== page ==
Raising backyard chooks: why it’s not all it’s cracked up to be 

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Fresh eggs are one of the benefits of raising chickens at home

I’ve been on the chook roster at our community garden for over a decade: happily putting their little feathery butts to bed on Saturday evenings and mucking out their stilt-house (it has rafters for straw storage, perches for roosting and plenty of nesting boxes for the all-important egg laying). I’ve fed, watered, medicated and even chauffered them to the vet, on the odd occasion. The rewards have been great: more fresh eggs than I could possibly count and watching with wonder the pecking order and hierarchal shenanigans of a suburban hen house.

But would I raise chooks in my own backyard? Probably not. Unfortunately, plenty of people come to this same conclusion after they have acquired chooks. How do I know this? Because I’ve seen the ignorant ramifications of it more times than I like to remember.

As a long-standing community garden with an established — and well looked after chook pen — we seem to be the default dump-a-chook destination. We’ve had more chicks, hens and baby roosters dumped in, or beside, our garden than I care to remember. And why do I not want to remember? Because on a number of occasions the outcome has been hideously dire.

This week two new chooks turned up in the garden. They’re a little timid and young, but seem healthy and well looked after so who knows why their owner decided to off-load them. So far they seem to have assimilated quite well into the established fold, although they’re clearly at the bottom of the pecking order. One of our newcomers was tucking into a leafy green when an incumbent chook waddled up to her and took it right out of her beak. The new girl froze in submission. She’s one of the lucky ones.

Recently three hens were abandoned on the sports field adjacent to our garden: we took in two but unfortunately a third was attacked and killed by a dog. Similarly a few years ago a number of young chickens were dumped by the garden and attacked, most likely by a feral cat. We’ve had chicks thrown over the fence and left to fend for themselves amongst a brood of incumbent full-grown chooks, who are more likely to peck the life out of a fluffy, defenseless chick than welcome it into the fold for a group hug.

People have turned up and pressed unwanted chooks onto us. But always when adding newcomers to the brood, we do it slowly — step-by-step. We tend to segregate newcomers into a smaller chook-house at night, or separate them in a designated part of the pen so they don’t get attacked, or picked on. They’re introduced incrementally to the brood. They’ll always be at the bottom of the pecking order, but it’s a far safer introduction.

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We used to have a rooster, Wilfred, who was the love of our communal life. One day I turned up at the garden to find another rooster in the pen with him. They were engaged in full-scale cockfight. Someone — someone stupid, or cruel — had scaled the fence, opened the gate to the pen and tossed their unwanted rooster in. I can’t begin to explain the horror of having to separate two fighting roosters — it’s the kind of fight-to-the-death mentality that you don’t want to interfere with barehanded — or the distress of picking up a wounded, hurting and bleeding rooster (not our Wilfred, thankfully) and drive it to the local vet, as I cried like a child.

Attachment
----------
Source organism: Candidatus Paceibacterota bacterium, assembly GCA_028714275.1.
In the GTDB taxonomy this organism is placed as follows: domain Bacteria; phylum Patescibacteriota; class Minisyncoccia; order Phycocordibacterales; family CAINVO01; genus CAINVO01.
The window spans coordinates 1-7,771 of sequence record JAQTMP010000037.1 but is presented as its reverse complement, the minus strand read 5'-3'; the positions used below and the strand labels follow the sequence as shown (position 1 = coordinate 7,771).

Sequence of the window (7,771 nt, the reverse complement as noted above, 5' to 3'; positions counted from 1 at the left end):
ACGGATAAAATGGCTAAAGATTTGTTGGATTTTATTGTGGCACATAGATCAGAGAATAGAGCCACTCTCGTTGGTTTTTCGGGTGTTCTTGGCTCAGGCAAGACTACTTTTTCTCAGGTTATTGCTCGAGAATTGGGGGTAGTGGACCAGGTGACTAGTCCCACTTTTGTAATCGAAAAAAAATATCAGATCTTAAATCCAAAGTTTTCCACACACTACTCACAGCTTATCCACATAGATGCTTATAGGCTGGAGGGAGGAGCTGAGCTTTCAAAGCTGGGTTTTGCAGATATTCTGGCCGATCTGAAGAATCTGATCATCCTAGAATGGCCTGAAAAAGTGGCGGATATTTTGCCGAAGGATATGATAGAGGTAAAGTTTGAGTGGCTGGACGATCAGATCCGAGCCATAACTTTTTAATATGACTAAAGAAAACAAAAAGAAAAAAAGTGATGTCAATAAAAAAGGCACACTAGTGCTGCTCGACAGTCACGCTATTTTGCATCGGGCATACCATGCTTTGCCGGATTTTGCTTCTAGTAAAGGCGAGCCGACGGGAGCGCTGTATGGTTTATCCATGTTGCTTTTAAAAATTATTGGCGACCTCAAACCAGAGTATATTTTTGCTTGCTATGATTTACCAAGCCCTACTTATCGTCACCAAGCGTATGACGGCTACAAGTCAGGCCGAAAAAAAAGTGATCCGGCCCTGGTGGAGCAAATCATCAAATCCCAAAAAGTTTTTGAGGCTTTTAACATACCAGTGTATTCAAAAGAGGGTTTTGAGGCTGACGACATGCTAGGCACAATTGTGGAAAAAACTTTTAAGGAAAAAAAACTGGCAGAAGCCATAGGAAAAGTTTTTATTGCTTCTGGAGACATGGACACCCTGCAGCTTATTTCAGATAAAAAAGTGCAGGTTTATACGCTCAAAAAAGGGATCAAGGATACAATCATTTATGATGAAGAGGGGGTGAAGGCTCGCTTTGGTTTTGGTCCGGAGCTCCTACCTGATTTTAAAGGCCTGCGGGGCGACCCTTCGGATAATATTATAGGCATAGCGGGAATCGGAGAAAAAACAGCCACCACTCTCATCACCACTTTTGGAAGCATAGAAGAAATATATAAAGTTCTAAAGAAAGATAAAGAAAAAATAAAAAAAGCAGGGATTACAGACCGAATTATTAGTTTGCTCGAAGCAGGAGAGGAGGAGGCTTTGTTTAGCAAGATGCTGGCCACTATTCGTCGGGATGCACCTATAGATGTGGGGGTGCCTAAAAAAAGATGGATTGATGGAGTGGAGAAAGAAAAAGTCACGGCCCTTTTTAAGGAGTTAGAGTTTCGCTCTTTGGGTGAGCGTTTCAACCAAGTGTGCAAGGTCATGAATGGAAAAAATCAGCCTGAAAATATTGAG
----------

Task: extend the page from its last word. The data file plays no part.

Backyard chooks bring lots of benefits: first up, they’re downright adorable, it’s a great way to teach children how to nurture an animal, and to explain the beginnings of the food chain: eggs come from hens, not from cartons in the supermarket.

At the garden the chooks are our little mascots: few people walk past and don’t stop to look, chat, inquire about our lovely brood. Then there are the eggs. Organic, fresh, free range eggs with plump yolks that plop into a bowl and turn omelettes and scrambled eggs buttercup yellow, not an insipid pasty colour. Mayonnaise made from home-grown eggs is a gorgeous pale yellow colour, not pallid off-white.

But raising backyard chooks is not always what it’s cracked up to be. Eggs aren’t guaranteed. Hens can go off the lay with the season, with stress, and with age. I suspect many backyard chooks are dumped because they don’t lay (or pay their way). Instead of working out what is wrong and trying to optimise their living conditions, people just abandon them.

Hens can also attract vermin, including rats that seek out eggs and food scraps. If you don’t clean our your chicken coop daily, flies will also be attracted to their excrement and mosquitos to stagnant water sources.

We hand-powder our chickens with an organic treatment to deter lice, scaly feet are rubbed with vaseline, sick chooks are taken home and nursed back to health, or go to the vet for medication if symptoms persist. Along with their daily grain intake they receive plenty of greens from the garden, calcium-rich poultry grit (which helps form strong egg shells) and plenty of treats. I take them sardines, another member gives them grated carrot, and in the hot summer months they’re given lots of chopped cucumber,  watermelon and squashed grapes, the water content of each helps keep them hydrated. Like any animal, or pet, they need to be looked after and nurtured.

I know of plenty of backyard chooks that are loved, and well looked after and doted on. They’re the lucky ones.

If you’re going to dump a chook, don’t throw them into a pen with an incumbent flock, or abandon them on public parkland hoping someone will take them in. Man up to your mistake and knock on our gate, explain your predicament and we’ll very likely take them in.

There are now 13 in our ragbag brood. Hopefully the new girls will fit in.

Long live chooks!

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14 Comments

Filed under Reflections

14 responses to “Raising backyard chooks: why it’s not all it’s cracked up to be 

  1. Enjoyed reading about your chookies. My chooks live to a ripe old age mostly and then are buried under a tree or shrub. Unfortunately my goldens cant resist the opportunity to chase them so when the chooks are out, the dogs are contained and vice versa. Joy